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Defining the difference between a Project & Business as Usual

At Hart Square, we have the great pleasure of working with our clients across the non-profit sector to deliver transformative technology projects that will support and enhance the experiences for members, fundraisers, and beneficiaries. However, it’s important that before our clients embark on a piece of work, they understand the difference between a project and business as usual (BAU). I will set out here the key differences and how to approach both to ensure successful delivery.

When is a piece of work a project?

Defining when a piece of work is a project is a critical element for any organisation to consider. The two key questions to ask are:

  1. Is the piece of work temporary with a clear endpoint?
  2. Is it delivering a unique product with a defined purpose?

A defining characteristic of a project is that it’s a temporary structure with a defined start and end date, so a project will be specifically initiated, then once the activities have been delivered, the project has been completed and will be closed. If there is no defined go-live or end date, then it’s likely this is business as usual activity or process. An example of this would be membership renewals that take place throughout each year where a series of regular processes would occur.

Aligned with this, the second key question is whether the work is delivering a unique product with a defined purpose. A project aims to produce deliverables that address a problem or need that has been identified before it starts. A good example of this is a new CRM or website which would be looking to increase the fundraising income and profile of the charity.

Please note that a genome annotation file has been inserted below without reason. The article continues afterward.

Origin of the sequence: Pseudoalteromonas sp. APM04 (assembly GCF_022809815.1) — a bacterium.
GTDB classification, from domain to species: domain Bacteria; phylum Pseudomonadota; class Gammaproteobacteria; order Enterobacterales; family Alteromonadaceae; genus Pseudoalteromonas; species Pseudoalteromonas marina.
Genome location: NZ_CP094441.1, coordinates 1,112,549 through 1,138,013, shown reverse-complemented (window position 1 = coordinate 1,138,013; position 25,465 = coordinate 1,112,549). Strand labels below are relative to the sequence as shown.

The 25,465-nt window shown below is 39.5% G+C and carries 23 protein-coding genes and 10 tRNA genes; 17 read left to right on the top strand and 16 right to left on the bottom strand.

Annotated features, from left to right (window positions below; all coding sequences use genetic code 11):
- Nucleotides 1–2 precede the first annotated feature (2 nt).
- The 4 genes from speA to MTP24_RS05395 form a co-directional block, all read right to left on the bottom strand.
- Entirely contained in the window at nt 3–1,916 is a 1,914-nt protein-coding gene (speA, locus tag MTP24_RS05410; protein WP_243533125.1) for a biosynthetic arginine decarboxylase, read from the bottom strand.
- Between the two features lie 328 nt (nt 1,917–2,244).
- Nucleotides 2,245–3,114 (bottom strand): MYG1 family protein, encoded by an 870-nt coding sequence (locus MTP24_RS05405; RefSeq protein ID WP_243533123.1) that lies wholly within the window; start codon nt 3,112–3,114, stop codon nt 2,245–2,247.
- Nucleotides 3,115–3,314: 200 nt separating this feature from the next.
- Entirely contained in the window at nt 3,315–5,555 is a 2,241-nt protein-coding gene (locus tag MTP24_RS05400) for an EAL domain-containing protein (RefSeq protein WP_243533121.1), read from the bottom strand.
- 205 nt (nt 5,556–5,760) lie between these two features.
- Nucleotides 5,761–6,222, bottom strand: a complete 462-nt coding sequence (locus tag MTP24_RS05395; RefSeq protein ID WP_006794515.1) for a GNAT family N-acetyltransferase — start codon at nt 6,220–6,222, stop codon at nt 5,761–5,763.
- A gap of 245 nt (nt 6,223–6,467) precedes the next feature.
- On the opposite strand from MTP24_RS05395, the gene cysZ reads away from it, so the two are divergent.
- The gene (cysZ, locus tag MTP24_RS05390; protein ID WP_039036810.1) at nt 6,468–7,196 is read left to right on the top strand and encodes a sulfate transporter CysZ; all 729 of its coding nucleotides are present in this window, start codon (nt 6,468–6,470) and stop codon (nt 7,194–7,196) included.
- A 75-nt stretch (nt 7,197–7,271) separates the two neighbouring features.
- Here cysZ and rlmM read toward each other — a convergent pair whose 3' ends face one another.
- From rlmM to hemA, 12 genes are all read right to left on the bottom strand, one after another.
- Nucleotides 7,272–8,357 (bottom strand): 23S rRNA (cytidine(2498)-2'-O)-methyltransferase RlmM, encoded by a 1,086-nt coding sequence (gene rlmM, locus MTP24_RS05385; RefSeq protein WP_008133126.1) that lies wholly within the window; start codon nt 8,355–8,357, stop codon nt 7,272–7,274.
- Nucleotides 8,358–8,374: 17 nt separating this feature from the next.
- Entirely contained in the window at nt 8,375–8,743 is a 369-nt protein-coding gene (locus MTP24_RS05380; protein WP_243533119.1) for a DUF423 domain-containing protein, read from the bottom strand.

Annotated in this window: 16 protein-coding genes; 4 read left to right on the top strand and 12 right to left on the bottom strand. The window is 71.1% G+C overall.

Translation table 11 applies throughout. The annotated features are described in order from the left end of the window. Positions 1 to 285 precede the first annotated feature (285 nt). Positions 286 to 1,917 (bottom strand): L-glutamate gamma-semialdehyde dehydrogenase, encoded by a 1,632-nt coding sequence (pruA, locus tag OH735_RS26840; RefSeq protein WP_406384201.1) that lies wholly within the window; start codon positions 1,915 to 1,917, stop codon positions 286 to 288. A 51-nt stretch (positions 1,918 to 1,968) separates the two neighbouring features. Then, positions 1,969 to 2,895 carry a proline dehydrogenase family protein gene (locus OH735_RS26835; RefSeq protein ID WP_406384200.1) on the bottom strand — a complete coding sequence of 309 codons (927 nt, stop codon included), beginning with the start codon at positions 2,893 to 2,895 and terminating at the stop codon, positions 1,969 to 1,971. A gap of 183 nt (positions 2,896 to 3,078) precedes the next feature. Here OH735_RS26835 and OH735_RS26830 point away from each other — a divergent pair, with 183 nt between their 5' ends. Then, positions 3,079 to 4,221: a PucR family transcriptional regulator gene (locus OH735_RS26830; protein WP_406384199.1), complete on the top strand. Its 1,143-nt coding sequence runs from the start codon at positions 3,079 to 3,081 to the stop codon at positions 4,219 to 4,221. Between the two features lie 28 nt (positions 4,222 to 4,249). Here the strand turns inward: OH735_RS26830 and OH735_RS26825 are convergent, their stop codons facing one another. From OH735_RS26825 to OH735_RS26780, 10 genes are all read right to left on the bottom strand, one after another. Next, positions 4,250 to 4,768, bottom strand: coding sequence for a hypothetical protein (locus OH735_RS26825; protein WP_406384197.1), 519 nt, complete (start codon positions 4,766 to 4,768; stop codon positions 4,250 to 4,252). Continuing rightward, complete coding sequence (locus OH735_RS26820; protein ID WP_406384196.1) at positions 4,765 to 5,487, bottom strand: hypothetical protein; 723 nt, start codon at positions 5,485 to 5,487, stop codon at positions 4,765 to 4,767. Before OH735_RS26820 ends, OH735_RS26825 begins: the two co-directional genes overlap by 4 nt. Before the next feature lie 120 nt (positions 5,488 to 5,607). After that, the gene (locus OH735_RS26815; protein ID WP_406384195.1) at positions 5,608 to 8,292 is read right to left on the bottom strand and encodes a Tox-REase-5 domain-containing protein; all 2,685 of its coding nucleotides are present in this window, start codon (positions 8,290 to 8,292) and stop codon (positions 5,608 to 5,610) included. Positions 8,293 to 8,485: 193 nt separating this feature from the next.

There are several other characteristics that are important to define a project but the above are two things that really stand a project apart from BAU.

Defining Business As Usual

BAU can typically be defined as a standard day to day business operation that ensures continuity within the organisation. This would include a range of activities such as monthly reporting, IT helpdesk or supporter services. These functions operate through a day-day activity, throughout the year, often repeating the tasks and are not time-bound or have a specific capital budget associated with the work.

The cross-over of resources

Finally, there is one area of cross-over to consider and that is the approach to resources. There needs to be an acknowledgement of the resources and people involved across both projects and BAU to ensure there isn’t resourcing gaps and challenges across the organisation and that people have sufficient time to deliver the quality of work that is required.

It’s critically important to understand the difference between a project and BAU, when defining which approach to take to the activity. It’s important to take the time to plan the activity effectively, understand the timings and how you as an organisation define the work required. Projects require a distinctly different approach and mindset; they are solving a problem and it’s important that they are temporary. In time, project outcomes may become part of BAU activity in organisations and become embedded across an organisation.